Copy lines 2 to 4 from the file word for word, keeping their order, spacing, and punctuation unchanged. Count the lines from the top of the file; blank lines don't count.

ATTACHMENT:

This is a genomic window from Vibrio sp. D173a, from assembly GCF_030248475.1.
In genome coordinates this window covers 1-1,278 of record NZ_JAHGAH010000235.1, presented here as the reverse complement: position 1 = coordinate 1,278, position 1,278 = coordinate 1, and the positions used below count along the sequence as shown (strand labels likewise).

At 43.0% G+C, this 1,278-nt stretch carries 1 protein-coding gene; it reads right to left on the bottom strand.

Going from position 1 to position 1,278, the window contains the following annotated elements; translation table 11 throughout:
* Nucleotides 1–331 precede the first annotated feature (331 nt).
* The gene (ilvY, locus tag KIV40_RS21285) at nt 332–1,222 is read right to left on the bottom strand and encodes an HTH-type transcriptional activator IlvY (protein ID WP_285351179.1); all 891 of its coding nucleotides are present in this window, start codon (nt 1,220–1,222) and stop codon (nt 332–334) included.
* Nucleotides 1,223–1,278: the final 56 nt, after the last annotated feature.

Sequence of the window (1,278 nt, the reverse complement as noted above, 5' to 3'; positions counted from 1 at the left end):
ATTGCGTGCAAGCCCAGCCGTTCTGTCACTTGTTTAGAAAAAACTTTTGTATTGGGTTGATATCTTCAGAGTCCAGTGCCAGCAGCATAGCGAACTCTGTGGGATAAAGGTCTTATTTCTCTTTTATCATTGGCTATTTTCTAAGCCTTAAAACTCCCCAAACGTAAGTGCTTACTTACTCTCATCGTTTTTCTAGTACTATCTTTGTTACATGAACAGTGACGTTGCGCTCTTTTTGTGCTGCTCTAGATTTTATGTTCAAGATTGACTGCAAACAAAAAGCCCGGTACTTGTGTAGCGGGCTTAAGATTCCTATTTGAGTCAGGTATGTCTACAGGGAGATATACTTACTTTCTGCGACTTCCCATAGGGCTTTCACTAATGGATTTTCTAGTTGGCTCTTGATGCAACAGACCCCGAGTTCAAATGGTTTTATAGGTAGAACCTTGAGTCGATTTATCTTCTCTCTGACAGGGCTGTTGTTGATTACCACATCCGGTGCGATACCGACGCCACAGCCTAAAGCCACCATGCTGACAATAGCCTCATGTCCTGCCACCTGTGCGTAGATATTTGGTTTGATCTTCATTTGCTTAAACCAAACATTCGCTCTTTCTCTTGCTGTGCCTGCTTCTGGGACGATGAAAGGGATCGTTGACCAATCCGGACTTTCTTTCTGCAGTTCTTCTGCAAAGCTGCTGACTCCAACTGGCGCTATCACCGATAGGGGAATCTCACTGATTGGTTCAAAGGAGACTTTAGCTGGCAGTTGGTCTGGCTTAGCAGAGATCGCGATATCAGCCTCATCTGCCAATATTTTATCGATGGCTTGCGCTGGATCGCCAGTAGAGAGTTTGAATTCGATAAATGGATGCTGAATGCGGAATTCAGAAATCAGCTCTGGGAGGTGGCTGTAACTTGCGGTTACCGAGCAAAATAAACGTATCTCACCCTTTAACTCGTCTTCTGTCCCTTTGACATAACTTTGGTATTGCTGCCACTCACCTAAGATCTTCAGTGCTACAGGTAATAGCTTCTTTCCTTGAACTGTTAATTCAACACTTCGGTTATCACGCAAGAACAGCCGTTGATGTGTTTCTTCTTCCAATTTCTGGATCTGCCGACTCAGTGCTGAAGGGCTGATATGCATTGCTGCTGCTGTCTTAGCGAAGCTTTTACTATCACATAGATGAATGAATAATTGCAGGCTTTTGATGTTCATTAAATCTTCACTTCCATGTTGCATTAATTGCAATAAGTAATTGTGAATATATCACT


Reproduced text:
In genome coordinates this window covers 1-1,278 of record NZ_JAHGAH010000235.1, presented here as the reverse complement: position 1 = coordinate 1,278, position 1,278 = coordinate 1, and the positions used below count along the sequence as shown (strand labels likewise).

At 43.0% G+C, this 1,278-nt stretch carries 1 protein-coding gene; it reads right to left on the bottom strand.

Going from position 1 to position 1,278, the window contains the following annotated elements; translation table 11 throughout: